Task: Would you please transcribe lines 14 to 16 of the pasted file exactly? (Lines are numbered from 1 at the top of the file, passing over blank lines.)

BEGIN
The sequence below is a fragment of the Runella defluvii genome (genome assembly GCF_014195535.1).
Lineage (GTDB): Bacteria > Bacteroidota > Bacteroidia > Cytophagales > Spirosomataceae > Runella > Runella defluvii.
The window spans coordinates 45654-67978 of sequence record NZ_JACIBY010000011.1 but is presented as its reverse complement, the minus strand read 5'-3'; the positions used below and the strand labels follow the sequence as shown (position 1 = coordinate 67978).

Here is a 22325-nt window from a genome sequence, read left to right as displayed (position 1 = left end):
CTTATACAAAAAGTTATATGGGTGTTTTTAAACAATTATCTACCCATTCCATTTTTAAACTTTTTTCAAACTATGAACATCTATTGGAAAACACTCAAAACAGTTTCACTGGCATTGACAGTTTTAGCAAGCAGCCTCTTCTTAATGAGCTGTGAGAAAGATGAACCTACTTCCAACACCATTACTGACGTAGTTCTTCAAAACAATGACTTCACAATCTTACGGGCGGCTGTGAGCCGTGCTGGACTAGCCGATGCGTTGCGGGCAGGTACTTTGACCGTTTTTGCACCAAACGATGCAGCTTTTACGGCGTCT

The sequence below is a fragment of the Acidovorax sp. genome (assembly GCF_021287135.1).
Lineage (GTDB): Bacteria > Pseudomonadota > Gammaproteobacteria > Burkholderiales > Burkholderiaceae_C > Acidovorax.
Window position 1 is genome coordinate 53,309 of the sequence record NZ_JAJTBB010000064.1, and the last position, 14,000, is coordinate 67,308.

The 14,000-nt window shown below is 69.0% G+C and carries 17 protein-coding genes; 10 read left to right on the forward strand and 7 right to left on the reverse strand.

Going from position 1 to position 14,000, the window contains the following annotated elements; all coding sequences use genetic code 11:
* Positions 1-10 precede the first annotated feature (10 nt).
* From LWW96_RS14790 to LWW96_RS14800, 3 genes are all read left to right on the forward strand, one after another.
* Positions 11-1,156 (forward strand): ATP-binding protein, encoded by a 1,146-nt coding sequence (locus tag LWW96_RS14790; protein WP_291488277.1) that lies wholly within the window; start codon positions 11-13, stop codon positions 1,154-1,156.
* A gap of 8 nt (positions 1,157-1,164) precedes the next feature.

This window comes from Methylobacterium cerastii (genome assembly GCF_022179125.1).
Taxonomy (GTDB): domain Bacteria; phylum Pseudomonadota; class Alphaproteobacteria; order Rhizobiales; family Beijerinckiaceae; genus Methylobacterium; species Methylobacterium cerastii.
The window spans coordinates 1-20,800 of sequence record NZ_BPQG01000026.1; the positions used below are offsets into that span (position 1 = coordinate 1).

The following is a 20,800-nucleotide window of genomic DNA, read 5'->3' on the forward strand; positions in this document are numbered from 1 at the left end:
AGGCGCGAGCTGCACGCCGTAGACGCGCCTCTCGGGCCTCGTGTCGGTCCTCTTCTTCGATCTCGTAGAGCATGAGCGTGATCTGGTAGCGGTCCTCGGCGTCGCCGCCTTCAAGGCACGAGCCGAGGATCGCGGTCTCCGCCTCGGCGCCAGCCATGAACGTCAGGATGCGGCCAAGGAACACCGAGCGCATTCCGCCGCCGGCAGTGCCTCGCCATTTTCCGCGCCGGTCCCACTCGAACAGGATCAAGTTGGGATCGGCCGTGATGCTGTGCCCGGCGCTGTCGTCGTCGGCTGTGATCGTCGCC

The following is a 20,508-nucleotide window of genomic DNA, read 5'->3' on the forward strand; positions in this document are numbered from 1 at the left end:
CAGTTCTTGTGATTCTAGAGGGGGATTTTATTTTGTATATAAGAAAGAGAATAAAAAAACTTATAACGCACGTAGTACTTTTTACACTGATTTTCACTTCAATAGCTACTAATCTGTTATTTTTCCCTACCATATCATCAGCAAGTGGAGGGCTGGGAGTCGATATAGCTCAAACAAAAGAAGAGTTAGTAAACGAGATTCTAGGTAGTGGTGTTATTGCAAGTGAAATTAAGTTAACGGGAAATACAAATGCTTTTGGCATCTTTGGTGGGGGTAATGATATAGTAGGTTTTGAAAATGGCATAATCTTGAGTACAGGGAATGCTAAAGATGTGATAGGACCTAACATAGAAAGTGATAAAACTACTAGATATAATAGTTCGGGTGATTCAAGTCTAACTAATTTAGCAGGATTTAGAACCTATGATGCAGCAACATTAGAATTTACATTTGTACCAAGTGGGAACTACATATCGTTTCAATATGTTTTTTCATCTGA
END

* A gap of 8 nt (positions 1,157-1,164) precedes the next feature.

This window comes from Methylobacterium cerastii (genome assembly GCF_022179125.1).
Taxonomy (GTDB): domain Bacteria; phylum Pseudomonadota; class Alphaproteobacteria; order Rhizobiales; family Beijerinckiaceae; genus Methylobacterium; species Methylobacterium cerastii.